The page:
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Calls for landlords to face mandatory solar installation for tenants as energy divide widens

May 05, 2023

Rental advocates are calling for mandates requiring landlords to install solar panels on their tenants' properties amid warnings renters are missing out on the benefits of the switch to renewable energy.

With benchmark power prices set to rise by more than 20 per cent from July, concerns are growing over how the increases will affect poorer and disadvantaged households, many of which are renters.

Lobby group Better Renting said the latest price hikes risked further entrenching an "energy divide" that was cleaving a gap between customers able to access green tech such as solar panels and those who were unable to follow suit.

More than three million Australian households now have rooftop solar panels, while the number with batteries and energy efficient systems such as heat pumps is also on the rise.

Joel Dignam, the executive director of Better Renting, said the runaway take-up of such technologies had been a boon for many consumers, allowing them to lower their bills and reduce their reliance on the grid.

But Mr Dignam said renters were largely excluded from this trend, suggesting that fewer than one in 50 had solar panels on their roofs.

"If you're a renter, your chances of getting solar … you've really won the lottery if you do," Mr Dignam said.

"Probably slightly higher than those odds, but it's really rare."

According to Mr Dignam, renters were disproportionately affected by rising power prices, which hit people with lower incomes harder.

He said this was because energy costs typically chewed up a bigger share of a poorer householder's pay packet – a situation made worse by super-sized tariff increases.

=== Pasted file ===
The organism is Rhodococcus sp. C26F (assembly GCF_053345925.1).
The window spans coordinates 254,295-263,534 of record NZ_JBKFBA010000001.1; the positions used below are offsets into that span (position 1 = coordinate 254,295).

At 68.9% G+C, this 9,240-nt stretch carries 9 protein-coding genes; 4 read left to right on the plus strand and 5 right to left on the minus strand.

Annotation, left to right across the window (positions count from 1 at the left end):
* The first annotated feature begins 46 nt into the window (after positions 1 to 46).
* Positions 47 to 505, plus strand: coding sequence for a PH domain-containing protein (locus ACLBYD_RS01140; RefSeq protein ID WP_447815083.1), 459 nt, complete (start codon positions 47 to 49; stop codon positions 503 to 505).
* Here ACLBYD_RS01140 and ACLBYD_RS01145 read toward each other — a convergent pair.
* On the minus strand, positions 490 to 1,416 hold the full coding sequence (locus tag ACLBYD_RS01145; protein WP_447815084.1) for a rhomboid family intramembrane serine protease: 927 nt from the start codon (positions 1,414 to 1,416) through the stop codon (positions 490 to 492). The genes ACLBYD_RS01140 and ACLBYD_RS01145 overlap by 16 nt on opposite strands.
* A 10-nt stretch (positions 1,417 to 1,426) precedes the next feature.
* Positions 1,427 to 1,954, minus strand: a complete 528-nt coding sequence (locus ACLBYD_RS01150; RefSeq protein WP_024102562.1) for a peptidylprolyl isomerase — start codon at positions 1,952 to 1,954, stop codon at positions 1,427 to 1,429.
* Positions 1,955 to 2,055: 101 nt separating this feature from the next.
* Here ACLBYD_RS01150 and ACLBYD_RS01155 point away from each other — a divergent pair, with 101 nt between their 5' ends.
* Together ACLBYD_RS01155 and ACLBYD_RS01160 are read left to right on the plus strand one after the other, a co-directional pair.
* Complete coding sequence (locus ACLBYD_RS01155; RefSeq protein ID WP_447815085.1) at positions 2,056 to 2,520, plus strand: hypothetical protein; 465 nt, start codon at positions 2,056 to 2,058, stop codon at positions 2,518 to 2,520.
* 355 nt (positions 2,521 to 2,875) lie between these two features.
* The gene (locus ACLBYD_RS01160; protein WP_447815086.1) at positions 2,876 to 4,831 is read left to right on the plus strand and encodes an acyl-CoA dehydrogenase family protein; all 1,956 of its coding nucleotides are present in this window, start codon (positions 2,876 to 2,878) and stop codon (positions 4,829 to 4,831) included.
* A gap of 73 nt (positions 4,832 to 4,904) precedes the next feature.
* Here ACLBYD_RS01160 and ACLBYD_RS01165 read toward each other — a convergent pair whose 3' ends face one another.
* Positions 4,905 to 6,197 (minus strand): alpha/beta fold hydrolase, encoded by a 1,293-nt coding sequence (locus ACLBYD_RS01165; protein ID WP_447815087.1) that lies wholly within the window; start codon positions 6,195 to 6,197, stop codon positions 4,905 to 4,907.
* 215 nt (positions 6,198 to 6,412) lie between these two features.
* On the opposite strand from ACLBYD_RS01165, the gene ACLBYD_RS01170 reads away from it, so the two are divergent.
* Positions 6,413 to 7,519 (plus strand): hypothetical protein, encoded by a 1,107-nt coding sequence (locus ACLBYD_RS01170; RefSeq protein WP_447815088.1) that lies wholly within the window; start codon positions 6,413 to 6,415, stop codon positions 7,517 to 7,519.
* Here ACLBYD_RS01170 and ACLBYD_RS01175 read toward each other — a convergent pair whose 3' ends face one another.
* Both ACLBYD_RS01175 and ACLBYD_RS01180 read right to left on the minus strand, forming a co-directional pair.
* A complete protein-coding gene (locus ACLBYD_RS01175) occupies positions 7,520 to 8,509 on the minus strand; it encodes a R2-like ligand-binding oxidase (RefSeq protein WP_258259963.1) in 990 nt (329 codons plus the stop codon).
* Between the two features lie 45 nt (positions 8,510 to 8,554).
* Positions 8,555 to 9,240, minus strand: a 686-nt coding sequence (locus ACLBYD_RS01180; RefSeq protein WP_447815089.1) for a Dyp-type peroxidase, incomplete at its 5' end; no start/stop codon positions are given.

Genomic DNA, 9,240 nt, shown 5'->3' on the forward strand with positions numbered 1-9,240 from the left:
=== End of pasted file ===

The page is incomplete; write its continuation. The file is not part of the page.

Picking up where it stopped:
On top of this, Mr Dignam said vulnerable customers often used more power than their wealthier counterparts, citing research that showed renters paid about 8 per cent more for their energy on average than owner-occupiers.

To cap it off, he warned the sky-high price of housing in Australia risked cementing the disparities, saying growing numbers of people were becoming stuck in the rental cycle.

"The problem is becoming more striking because you have more people renting and renting longer, but also really big increases to energy costs, particularly in the last couple of years," he said.

"So, maybe this disparity that was already there becomes a lot more pronounced.

"And I think maybe renters who figured they'd eventually get to own a place and could put solar on it are now realising that might be out of reach."

In the Federal Budget last month, the Albanese Government set aside $1 billion in concessional loans to help lower-income households install energy efficiency measures such as solar panels.

Mr Dignam said such carrots were welcome and could help bridge the energy gap between owner-occupiers and renters.

However, he said incentives would not be enough alone to fix the problem, arguing governments may also need to consider forcing change.